To determine how MT1F regulates H2O2 release, we knocked down MT1F gene expression using siRNA in human BECs. We used human BECs instead of human AMs for these siRNA experiments, because siRNA was ineffective in human AMs. We verified that human BECs, like human AMs, increased MT1F and CYP1B1 gene expression (measured by Q-PCR) by five- and sixfold, respectively, after PM2.5 exposure (100 μg/ml or 10 μg/cm2). Incubation with siRNA reduced MT1F gene expression by approximately 50% (Figure 5A) and increased PM2.5-induced H2O2 release by approximately 30% (Figure 5B).
To determine whether or not the metal components of PM are important in inducing MT1F, human AMs were incubated with untreated PM2.5 (1 μg/ml), metal-poor Chapel Hill PM2.5 and Mount St. Helens (MSH) PM2.5 (1 μg/ml), which contains little metal. To prepare metal-poor PM2.5, 1 μg/ml of Chapel Hill PM2.5 was washed with 1 N HCl three times, and the pellet was resuspended in sterile water (34, 35). Human AMs incubated with acid-extracted Chapel Hill PM2.5 and MSH PM2.5 showed no increase in MT1F gene expression (Figure 6A). Neither the acid-extracted Chapel Hill PM2.5 nor MSH PM2.5 at 1 μg/ml increased H2O2 release (Figure 6B). We also tested higher doses of these metal-poor particle preparations, and there was no increase in H2O2 release at doses up to 100 μg/ml (data not shown). These results indicate that metals associated with Chapel Hill PM2.5 play an important role in gene expression changes induced by the whole particles, independent of oxidative stress.
Our findings suggest that metal components associated with PM may be important in inducing gene changes, independent of oxidative stress. Using microarray analysis and gene ontology, we found that about one-third of the differentially expressed genes in AMs challenged with PM2.5 had molecular functions related to metal binding. We also noted that five MT-1 isoform genes (MT1F, MT1E, MT1H, MT1G, and MT1B) were among the top 10 up-regulated genes. The MT1 genes are known to be involved in heavy metal binding. The MT1 proteins are also important antioxidant enzymes. Three other metal-binding genes, ATOX1, CYP1B1, and MMP9, are also linked to oxidative stress. Furthermore, four other genes not in the metal-binding category, including NCF1, NQO1, AIFM2, and GAPD, are also known to be involved in oxidative stress. Thus, a total of 11 genes could be included in the pro- and antioxidant network. The 11 up-regulated oxidative stress genes fall into two main groups that include MT1 isoform genes and CYP1B1, respectively. Seven genes are involved in calcium binding (MMP9, GCA, PROS1, ASGR1, CALM2, MRC1, and S100A8), and may further modulate oxidant signaling by altering intracellular calcium (36–39).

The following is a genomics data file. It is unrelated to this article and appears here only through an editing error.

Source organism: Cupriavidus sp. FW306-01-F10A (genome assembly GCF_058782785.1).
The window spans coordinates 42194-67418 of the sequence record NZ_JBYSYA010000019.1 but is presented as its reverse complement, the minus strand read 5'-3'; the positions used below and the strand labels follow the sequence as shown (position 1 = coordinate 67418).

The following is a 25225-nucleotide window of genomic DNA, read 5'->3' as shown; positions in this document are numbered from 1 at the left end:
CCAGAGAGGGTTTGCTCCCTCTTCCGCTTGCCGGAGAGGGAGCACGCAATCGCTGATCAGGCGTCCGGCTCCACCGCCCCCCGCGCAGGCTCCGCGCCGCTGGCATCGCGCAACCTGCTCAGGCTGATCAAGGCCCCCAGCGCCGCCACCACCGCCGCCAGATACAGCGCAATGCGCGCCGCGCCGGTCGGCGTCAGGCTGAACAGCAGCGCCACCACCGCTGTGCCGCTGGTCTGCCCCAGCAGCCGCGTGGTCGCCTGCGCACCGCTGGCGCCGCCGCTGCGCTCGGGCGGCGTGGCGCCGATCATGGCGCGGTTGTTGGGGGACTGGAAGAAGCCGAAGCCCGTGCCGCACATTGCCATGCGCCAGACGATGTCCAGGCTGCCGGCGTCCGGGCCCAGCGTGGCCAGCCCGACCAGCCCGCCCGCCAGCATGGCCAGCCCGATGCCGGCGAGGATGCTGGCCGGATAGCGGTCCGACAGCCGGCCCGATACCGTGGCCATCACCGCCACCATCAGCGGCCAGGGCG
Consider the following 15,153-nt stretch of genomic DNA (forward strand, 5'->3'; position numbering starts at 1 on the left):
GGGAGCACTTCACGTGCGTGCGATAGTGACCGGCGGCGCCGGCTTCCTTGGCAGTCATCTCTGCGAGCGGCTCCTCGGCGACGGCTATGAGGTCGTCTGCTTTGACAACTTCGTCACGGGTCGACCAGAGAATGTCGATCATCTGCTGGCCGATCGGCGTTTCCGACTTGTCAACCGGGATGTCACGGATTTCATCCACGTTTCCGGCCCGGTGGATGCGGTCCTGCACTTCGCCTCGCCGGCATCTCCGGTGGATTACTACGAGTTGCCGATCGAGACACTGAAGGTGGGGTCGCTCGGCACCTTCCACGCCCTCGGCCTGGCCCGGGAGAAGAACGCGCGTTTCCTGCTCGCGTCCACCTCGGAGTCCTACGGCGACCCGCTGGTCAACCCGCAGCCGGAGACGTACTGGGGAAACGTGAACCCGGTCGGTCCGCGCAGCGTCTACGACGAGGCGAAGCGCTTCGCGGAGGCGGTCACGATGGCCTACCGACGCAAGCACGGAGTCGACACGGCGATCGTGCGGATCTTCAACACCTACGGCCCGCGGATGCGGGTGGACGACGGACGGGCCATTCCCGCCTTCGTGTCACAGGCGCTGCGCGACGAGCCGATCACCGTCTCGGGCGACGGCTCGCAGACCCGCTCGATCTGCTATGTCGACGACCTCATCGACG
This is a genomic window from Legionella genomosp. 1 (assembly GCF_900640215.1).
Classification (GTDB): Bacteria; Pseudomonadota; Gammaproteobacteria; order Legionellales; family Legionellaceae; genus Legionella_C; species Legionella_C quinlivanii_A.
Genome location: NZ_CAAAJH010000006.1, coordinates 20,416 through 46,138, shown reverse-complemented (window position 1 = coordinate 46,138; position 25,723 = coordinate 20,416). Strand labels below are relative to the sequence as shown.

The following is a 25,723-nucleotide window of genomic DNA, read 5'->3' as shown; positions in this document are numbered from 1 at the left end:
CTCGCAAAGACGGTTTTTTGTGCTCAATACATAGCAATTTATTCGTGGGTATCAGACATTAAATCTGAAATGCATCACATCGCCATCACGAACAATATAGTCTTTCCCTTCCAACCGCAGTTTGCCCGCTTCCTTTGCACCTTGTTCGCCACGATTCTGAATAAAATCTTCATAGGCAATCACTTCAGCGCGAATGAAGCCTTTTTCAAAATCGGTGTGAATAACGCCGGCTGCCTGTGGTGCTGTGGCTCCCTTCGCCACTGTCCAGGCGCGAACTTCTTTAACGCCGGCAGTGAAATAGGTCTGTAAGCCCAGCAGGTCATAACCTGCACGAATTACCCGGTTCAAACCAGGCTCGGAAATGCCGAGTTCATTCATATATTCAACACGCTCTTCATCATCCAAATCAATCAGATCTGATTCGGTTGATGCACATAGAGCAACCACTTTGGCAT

PM is known to produce oxidative stress in lung cells. Our microarray study identified three pro-oxidant genes that were up-regulated: NCF1, CYP1B1, and AIFM2. NCF1 encodes a 47-kD cytosolic subunit of the membrane reduced nicotinamide adenine dinucleotide phosphate (NADPH) oxidase, an enzyme responsible for the respiratory burst. The membrane NADPH oxidase on AMs may be activated by PM exposure and produce ROS (5, 12, 16). CYP1B1 encodes a mono-oxygenase in the cytochrome p450 system localized in the endoplasmic reticulum. CYP1B1 is part of the phase-I xenobiotic enzyme system. It may be up-regulated by PM exposure, and is a major source of ROS in cells stimulated with PM (40–43). AIFM2 (AMID) encodes a mitochondrial protein with significant homology with reduced nicotinamide adenine dinucleotide oxidoreductase and apoptosis-inducing factor. Up-regulation of this gene by PM has not been reported. AIFM2 may be one of the important sources of mitochondrial ROS produced by AMs during PM exposure (13, 15, 44), and is probably linked to a caspase-independent mitochondrial effector of apoptotic cell death.
The up-regulation of multiple MT1 isoform genes is intriguing. MTs are low-molecular weight, metal and sulfur-rich proteins that are widely distributed in all organs, including the lung (32, 45). These intracellular proteins are thought to be involved in both heavy metal detoxification and the homeostasis of essential trace metals, such as zinc and copper. The metal-binding property and the abundance of cysteines (18–23 residues) in MTs have also been implicated as the mechanisms by which MTs protect cells from oxidative injury (46–49). We have shown that addition of exogenous MT1 protein attenuated the extracellular resorufin signals. In human BECs that also showed up-regulation of MT1F and CYP1B1 gene expression after PM2.5 exposure similar to human AMs, knocking down MT1F gene expression by more than 50% was associated with an approximately 30% increase in PM2.5-induced H2O2 release. In addition, particles preincubated with MT1 before being added to the cells attenuated the release of H2O2. These results confirm the capability of MT1 to scavenge ROS and bind metals in human lung cells during PM exposure. MT1 may bind to redox-active metals associated with PM via its cysteine residues, and decrease hydroxyl radicals generated from the Fenton reaction. Binding of MT1 to PM may also interfere with the engulfment of MT1–PM complex by the AMs and inhibit downstream oxidant pathways. The abundant thiol groups present in MT1 also may directly scavenge oxygen radicals, independent of its metal-binding capability (49).